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Prof Finbar Mulligan and Prof Karina Pierce from UCD attended the IGFA Feed Committee on Tuesday 5th September. They presented the results of research done on the ‘Development of a High-Output Grass-Based Spring Milk Production System’. The research aimed to answer the below questions
The work is funded by Dairy Research Ireland and looks at nutrition, grassland management, genetics, nutrition, financials and environmental metrics. The full presentation is available here.
Animal feed companies around the country have once again participated in a survey of crude protein levels in feed rations. The survey was managed by DAFM in partnership with IGFA and aims to provide accurate information on current practices. The results show that overall protein levels have continued to follow a positive environmental downward trend since 2015.
Crude protein is required in animal diets to ensure optimal health and production but levels in excess of what is necessary can be associated with ammonia and nitrous oxide emissions. This is why the government’s Climate Action Plan and the DAFM Ag-Climatise roadmap contain goals to reduce excess protein in animal diets.
The survey was completed by feed manufacturers on crude protein levels in compound feed in 2021 and added to the information already collected from the industry in 2020 for the years 2015, 2017 and 2019. The results highlight an excellent response rate to the survey, representing 99.7% of overall national feed production. This latest data confirms that overall protein levels continue to follow a positive environmental downward trend since 2015. A reduction in crude protein was recorded for dairy and beef and although there was a slight increase for poultry, the biggest reduction has been in pig feed with an overall reduction of 1.3% over the period. Download DAFM full report here.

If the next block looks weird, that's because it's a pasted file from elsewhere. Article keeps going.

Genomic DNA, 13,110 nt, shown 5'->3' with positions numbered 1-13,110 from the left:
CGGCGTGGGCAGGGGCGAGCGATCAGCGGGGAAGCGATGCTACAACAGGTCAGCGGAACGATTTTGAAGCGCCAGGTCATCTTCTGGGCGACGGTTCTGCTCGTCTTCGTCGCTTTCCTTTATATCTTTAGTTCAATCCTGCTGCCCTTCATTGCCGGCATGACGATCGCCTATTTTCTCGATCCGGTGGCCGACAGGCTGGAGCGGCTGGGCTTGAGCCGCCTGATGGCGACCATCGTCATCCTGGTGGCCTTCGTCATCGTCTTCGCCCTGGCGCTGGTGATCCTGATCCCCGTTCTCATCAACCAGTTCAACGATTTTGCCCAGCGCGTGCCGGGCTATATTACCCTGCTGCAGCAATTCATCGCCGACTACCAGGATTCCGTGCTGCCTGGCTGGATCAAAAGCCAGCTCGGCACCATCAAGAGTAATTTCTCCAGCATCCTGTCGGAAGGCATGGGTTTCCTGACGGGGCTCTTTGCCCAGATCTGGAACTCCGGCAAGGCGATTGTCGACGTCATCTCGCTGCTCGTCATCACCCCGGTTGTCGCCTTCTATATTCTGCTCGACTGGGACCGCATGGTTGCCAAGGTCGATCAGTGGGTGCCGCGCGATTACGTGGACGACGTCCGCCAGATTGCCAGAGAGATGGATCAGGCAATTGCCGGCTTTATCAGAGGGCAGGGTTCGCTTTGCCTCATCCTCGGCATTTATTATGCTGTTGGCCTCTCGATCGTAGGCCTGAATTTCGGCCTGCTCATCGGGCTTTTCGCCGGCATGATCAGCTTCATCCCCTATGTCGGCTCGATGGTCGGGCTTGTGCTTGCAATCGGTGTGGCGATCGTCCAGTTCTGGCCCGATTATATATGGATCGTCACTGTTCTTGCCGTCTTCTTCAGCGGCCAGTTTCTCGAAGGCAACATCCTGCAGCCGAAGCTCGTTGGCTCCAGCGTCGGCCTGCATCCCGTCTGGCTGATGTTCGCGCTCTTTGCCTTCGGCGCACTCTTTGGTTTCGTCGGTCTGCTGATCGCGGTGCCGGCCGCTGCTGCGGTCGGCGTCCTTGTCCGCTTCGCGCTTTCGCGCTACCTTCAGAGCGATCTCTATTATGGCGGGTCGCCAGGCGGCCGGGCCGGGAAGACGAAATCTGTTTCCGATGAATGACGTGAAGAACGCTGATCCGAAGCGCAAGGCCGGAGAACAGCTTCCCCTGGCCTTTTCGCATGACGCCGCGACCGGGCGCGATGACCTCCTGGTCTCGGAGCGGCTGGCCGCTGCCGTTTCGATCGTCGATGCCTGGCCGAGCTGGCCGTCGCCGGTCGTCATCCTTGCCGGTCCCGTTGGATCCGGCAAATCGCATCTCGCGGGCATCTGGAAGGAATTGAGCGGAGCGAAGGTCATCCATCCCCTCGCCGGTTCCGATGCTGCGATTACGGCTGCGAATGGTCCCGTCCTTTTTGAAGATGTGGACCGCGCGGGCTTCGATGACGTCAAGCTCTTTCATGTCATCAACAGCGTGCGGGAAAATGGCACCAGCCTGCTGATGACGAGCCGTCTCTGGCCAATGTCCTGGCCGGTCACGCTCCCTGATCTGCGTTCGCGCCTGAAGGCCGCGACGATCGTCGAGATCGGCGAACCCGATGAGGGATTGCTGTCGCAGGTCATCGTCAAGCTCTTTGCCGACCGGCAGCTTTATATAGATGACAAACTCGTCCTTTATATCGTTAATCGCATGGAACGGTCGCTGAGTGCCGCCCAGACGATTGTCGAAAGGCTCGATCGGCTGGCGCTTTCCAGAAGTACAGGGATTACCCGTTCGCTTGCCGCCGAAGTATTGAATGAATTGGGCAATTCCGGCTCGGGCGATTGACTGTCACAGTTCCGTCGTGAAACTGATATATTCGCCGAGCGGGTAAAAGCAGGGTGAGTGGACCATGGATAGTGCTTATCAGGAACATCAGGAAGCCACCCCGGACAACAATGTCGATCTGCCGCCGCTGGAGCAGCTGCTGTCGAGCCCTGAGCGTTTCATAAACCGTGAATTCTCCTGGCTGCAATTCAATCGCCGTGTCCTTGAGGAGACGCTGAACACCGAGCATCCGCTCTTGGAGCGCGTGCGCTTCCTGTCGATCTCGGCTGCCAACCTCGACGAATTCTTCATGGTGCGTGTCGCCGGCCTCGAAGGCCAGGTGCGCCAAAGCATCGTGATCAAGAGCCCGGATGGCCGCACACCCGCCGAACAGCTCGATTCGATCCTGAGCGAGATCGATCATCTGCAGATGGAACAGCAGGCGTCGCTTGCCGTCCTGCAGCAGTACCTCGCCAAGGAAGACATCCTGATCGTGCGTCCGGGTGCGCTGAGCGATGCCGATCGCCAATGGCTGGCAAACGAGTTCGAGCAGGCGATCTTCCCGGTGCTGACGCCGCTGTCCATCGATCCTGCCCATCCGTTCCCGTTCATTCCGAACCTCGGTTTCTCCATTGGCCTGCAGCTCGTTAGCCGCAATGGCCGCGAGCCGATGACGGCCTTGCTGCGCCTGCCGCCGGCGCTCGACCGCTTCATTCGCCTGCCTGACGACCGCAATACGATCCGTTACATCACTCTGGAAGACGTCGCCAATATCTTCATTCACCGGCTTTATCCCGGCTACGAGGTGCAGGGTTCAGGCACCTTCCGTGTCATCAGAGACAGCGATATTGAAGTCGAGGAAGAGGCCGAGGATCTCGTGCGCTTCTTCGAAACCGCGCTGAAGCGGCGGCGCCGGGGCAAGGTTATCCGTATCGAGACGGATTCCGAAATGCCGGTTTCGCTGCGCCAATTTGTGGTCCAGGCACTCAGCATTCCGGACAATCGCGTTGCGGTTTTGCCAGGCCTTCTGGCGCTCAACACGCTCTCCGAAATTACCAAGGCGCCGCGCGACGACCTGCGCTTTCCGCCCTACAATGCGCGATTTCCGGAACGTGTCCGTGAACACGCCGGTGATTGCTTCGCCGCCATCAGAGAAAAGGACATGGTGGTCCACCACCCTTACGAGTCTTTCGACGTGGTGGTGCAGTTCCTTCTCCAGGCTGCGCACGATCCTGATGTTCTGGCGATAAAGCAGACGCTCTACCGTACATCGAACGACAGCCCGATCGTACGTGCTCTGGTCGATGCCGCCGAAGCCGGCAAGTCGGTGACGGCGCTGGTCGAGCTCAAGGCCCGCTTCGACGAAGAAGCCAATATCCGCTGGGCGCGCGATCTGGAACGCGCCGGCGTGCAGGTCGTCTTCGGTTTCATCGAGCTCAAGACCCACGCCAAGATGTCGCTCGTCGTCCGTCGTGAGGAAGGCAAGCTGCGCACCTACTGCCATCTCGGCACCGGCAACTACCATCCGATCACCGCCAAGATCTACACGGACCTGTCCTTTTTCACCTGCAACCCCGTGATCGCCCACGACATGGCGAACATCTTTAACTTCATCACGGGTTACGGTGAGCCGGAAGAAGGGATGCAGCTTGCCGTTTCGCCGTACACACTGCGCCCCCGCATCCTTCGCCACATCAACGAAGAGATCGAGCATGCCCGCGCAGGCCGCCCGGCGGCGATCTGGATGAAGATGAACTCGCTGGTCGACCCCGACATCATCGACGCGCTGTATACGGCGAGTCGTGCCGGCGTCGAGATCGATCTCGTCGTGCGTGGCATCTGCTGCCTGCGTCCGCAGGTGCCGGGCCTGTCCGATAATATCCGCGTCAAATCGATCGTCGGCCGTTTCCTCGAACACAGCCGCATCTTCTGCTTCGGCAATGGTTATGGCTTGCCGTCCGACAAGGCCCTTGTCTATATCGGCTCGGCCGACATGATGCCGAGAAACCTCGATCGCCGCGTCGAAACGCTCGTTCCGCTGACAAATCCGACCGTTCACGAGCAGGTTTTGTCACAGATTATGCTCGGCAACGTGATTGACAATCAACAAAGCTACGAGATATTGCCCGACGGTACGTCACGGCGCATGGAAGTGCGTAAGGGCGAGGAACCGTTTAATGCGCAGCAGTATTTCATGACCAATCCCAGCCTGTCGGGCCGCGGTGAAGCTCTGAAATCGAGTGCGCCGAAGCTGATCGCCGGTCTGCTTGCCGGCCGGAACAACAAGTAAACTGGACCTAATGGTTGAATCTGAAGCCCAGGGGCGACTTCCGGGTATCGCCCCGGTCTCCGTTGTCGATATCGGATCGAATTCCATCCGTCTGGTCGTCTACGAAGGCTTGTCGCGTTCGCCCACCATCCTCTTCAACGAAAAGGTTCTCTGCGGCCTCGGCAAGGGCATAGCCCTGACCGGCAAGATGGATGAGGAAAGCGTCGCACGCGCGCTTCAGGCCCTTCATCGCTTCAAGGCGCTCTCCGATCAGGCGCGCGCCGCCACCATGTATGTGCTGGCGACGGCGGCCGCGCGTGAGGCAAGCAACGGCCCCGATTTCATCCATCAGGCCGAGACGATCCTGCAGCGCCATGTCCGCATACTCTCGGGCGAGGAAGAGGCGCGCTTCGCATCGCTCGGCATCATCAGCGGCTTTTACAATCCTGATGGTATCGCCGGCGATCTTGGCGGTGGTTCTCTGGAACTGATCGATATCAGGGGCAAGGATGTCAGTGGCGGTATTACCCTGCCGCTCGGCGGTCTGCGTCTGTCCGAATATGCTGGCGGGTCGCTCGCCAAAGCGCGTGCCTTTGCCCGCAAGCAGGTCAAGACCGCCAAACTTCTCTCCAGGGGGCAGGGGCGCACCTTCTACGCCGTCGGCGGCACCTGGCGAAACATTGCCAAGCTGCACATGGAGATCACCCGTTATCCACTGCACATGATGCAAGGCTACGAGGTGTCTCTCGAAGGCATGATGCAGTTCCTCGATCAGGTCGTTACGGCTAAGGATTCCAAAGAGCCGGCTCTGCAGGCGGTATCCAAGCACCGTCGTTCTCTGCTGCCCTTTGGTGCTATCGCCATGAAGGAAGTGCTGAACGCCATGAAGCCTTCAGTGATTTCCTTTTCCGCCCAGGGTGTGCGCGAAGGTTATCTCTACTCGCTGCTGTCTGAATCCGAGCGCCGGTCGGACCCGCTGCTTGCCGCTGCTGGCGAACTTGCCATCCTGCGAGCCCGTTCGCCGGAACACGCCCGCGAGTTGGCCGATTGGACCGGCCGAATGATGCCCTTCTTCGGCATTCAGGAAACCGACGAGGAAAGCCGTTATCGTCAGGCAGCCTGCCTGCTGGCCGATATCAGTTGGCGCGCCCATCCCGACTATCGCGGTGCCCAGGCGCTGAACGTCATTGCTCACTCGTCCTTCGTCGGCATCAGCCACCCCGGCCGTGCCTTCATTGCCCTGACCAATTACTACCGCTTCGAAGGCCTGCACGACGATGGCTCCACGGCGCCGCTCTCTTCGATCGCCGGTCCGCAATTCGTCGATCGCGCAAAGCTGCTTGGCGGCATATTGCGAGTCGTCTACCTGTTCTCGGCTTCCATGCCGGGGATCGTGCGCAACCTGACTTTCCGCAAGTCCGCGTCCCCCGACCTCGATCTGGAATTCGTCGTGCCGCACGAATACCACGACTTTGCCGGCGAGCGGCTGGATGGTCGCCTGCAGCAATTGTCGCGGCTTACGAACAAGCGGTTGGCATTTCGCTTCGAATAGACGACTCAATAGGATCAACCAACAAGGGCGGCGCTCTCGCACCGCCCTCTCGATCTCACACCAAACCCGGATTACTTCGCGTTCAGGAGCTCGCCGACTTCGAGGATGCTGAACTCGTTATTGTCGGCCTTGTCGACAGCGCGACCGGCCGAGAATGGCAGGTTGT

The report also notes that the actual quantities of crude protein in animal feed has increased over this time period due to increases in volumes of feed. Although outside the scope of the report, it is important to note that the increase in the volume of feed manufactured, especially the increase in 2021, was due to increased demand from farmers for compound feed. This was a response to weather conditions that resulted in reduced availability and therefore intake of grass and fodder in some parts of the country. Farmers were more reliant on compound feed to ensure the health, welfare and productivity of their animals and to compensate for the consequent drop in grass intake levels.
Commenting on the Survey results Maeve Whyte, IGFA Director General said